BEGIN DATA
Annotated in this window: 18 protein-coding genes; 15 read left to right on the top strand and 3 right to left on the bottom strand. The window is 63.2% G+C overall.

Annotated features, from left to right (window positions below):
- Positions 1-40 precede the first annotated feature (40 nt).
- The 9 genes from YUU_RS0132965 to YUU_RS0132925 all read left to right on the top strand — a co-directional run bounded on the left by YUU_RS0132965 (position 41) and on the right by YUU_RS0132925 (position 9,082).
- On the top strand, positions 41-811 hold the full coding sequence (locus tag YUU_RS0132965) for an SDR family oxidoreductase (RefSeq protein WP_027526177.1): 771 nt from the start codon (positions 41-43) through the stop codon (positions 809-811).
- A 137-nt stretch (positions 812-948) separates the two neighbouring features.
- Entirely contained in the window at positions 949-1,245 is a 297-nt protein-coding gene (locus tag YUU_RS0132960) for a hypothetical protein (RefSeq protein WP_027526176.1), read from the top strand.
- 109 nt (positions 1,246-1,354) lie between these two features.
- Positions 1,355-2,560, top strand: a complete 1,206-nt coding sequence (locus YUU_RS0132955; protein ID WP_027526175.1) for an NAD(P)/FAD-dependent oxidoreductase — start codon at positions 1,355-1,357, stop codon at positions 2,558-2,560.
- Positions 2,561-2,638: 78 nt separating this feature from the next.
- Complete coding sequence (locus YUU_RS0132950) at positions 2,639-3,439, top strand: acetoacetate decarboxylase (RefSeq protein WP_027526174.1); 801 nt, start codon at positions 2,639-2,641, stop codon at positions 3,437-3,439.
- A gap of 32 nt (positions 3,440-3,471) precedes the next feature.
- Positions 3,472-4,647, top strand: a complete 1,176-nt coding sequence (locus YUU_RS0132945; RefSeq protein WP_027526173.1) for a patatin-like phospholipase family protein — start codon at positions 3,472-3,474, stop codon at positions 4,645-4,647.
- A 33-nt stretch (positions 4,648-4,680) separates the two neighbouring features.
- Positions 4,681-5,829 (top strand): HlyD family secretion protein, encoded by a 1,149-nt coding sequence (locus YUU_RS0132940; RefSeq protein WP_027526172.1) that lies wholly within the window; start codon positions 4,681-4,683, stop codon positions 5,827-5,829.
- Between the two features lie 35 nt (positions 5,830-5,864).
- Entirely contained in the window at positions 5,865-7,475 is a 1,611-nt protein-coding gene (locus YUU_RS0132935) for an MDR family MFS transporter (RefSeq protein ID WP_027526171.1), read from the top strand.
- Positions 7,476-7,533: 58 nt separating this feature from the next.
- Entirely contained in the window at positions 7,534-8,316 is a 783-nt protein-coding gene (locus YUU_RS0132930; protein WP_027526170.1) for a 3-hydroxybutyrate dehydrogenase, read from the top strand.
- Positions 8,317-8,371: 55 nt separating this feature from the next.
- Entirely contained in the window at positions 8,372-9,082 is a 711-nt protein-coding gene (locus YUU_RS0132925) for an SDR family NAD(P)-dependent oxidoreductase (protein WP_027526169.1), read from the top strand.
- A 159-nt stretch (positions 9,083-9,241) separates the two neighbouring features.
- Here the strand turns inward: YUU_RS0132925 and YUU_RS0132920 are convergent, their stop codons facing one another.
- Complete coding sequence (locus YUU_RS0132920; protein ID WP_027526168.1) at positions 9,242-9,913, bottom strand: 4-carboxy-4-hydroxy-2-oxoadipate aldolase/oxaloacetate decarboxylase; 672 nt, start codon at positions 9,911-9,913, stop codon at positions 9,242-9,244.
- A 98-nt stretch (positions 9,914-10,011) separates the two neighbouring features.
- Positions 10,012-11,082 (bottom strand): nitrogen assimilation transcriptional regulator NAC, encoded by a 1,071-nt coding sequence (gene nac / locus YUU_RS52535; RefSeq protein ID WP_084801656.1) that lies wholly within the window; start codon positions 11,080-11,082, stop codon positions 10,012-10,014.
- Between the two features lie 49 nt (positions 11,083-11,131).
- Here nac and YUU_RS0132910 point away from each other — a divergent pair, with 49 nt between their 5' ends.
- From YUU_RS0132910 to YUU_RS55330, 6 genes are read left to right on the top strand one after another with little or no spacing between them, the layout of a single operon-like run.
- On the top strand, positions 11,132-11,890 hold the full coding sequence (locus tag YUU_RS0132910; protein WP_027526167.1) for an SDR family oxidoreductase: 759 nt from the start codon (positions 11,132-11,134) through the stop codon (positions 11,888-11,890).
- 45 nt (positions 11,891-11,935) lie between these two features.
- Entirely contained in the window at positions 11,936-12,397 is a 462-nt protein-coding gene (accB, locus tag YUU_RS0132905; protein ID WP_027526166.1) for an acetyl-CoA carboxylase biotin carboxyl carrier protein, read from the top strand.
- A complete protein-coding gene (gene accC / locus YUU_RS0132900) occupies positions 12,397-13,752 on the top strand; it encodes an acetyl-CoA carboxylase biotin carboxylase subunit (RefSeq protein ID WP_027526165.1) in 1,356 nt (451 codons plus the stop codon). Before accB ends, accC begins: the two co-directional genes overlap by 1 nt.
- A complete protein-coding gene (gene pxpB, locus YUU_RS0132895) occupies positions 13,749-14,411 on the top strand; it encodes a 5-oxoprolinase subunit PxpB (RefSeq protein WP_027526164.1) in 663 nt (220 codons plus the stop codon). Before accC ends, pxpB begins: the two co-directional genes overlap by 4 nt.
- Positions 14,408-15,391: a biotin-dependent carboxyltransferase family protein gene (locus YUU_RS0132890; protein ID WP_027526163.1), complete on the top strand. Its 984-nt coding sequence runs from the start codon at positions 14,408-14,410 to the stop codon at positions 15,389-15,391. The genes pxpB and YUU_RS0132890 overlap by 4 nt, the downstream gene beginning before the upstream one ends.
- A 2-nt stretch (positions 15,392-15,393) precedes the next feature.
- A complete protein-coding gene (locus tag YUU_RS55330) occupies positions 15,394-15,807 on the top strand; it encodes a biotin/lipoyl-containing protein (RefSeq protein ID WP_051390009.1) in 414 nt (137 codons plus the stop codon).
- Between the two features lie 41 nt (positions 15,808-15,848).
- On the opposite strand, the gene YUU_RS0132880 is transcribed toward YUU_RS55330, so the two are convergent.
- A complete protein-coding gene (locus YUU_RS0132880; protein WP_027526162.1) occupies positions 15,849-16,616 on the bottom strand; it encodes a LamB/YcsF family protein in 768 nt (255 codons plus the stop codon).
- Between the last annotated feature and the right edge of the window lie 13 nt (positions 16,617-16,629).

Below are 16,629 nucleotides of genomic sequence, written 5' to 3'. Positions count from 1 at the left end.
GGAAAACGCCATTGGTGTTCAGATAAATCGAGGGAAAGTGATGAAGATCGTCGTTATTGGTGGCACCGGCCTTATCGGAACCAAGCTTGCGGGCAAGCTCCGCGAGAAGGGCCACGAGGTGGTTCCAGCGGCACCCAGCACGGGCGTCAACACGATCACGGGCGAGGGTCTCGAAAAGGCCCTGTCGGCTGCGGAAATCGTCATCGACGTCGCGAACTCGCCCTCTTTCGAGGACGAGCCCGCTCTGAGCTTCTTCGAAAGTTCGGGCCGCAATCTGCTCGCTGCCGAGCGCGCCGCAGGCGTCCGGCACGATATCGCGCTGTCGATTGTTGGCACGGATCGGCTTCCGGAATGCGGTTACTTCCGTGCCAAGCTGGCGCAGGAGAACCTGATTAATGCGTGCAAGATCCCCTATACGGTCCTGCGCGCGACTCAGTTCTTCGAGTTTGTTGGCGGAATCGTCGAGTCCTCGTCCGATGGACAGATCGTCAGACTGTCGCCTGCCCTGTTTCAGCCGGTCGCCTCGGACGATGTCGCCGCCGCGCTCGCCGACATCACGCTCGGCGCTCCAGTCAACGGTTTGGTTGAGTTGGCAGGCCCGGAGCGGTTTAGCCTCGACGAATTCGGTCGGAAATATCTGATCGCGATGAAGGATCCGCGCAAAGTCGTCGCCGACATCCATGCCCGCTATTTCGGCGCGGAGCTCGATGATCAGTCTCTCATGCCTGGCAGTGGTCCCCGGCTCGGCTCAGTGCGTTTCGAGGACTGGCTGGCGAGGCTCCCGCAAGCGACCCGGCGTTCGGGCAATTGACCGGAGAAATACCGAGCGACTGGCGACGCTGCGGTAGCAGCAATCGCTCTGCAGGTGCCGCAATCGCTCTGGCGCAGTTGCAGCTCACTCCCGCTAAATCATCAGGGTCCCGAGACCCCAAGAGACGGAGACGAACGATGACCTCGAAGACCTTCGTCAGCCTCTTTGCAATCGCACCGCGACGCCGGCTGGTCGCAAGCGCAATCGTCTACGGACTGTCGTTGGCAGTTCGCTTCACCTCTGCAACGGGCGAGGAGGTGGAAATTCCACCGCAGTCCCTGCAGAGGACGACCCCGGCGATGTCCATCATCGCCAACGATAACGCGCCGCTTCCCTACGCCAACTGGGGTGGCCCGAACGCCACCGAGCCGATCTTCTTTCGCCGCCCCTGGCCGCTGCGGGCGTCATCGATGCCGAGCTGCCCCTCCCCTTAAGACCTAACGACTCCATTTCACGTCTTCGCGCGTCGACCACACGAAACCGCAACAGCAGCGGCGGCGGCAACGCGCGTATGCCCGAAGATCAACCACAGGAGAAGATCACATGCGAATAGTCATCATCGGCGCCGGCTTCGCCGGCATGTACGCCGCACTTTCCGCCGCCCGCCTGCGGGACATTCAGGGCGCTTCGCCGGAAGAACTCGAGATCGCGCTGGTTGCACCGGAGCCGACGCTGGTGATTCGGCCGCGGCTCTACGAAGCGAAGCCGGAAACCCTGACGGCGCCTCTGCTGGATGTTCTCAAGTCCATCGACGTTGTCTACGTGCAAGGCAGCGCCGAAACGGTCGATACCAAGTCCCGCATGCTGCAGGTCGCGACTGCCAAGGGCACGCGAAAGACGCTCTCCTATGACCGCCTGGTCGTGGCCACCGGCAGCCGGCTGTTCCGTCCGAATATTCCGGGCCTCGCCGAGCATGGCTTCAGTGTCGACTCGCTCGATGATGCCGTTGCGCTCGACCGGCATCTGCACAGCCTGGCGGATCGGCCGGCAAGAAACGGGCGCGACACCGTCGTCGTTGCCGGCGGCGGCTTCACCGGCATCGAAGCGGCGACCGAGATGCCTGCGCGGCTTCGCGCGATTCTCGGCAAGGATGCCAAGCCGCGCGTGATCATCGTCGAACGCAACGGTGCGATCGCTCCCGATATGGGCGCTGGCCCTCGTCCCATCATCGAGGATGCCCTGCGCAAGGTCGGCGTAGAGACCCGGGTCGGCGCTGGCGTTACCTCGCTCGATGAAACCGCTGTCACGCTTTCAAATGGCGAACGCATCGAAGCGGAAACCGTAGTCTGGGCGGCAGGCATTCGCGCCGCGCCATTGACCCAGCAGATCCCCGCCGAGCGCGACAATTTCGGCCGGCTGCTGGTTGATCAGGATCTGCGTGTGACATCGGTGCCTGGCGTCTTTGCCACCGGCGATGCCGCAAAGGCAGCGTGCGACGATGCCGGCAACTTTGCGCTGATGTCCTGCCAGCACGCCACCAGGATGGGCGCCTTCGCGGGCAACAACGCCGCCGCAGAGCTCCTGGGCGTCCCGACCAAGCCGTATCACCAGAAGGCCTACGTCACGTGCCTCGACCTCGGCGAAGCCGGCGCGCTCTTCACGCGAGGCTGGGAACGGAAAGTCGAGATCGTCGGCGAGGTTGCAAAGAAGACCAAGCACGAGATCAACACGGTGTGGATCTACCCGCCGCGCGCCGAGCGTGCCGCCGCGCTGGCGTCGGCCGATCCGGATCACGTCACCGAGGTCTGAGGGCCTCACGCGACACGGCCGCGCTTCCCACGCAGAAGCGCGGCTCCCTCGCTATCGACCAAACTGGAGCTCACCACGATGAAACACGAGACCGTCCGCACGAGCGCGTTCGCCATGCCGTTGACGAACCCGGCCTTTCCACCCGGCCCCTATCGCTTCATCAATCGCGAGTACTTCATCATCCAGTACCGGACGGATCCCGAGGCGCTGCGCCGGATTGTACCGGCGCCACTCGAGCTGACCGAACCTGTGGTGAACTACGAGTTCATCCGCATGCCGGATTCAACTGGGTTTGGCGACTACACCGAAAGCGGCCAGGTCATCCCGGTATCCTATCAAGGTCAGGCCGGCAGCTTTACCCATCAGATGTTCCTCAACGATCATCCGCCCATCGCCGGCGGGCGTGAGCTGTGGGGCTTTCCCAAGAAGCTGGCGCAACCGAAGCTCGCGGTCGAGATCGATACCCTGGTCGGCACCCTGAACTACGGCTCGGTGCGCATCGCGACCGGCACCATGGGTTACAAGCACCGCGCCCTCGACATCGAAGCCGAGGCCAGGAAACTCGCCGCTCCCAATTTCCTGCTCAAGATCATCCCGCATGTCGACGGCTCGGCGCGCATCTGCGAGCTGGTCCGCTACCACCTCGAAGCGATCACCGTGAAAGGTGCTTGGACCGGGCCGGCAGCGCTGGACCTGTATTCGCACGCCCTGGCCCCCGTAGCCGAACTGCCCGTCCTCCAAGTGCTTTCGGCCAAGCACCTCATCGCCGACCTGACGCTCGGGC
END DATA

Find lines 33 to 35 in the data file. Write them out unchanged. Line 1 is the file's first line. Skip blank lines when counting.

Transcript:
- A complete protein-coding gene (gene accC / locus YUU_RS0132900) occupies positions 12,397-13,752 on the top strand; it encodes an acetyl-CoA carboxylase biotin carboxylase subunit (RefSeq protein ID WP_027526165.1) in 1,356 nt (451 codons plus the stop codon). Before accB ends, accC begins: the two co-directional genes overlap by 1 nt.
- A complete protein-coding gene (gene pxpB, locus YUU_RS0132895) occupies positions 13,749-14,411 on the top strand; it encodes a 5-oxoprolinase subunit PxpB (RefSeq protein WP_027526164.1) in 663 nt (220 codons plus the stop codon). Before accC ends, pxpB begins: the two co-directional genes overlap by 4 nt.
- Positions 14,408-15,391: a biotin-dependent carboxyltransferase family protein gene (locus YUU_RS0132890; protein ID WP_027526163.1), complete on the top strand. Its 984-nt coding sequence runs from the start codon at positions 14,408-14,410 to the stop codon at positions 15,389-15,391. The genes pxpB and YUU_RS0132890 overlap by 4 nt, the downstream gene beginning before the upstream one ends.